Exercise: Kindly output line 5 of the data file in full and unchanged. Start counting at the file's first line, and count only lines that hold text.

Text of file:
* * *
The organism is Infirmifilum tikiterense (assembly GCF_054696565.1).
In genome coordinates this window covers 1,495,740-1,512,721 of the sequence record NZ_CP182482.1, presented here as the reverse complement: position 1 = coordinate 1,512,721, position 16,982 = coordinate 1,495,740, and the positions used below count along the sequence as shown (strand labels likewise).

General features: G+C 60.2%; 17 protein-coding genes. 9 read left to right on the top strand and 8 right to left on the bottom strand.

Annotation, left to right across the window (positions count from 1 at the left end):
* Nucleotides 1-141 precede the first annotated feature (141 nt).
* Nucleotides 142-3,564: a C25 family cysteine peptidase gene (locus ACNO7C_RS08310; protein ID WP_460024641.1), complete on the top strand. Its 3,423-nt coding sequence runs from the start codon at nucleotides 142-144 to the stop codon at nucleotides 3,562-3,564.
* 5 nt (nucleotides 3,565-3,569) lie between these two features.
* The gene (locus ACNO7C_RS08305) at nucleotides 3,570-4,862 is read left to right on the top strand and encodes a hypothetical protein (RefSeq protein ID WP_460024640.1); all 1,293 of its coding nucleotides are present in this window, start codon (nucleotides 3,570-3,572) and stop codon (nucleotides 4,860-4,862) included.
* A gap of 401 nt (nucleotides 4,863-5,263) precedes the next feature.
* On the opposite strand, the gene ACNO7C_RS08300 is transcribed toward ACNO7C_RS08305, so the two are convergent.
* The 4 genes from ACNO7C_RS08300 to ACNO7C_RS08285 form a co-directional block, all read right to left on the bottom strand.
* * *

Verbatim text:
* Nucleotides 1-141 precede the first annotated feature (141 nt).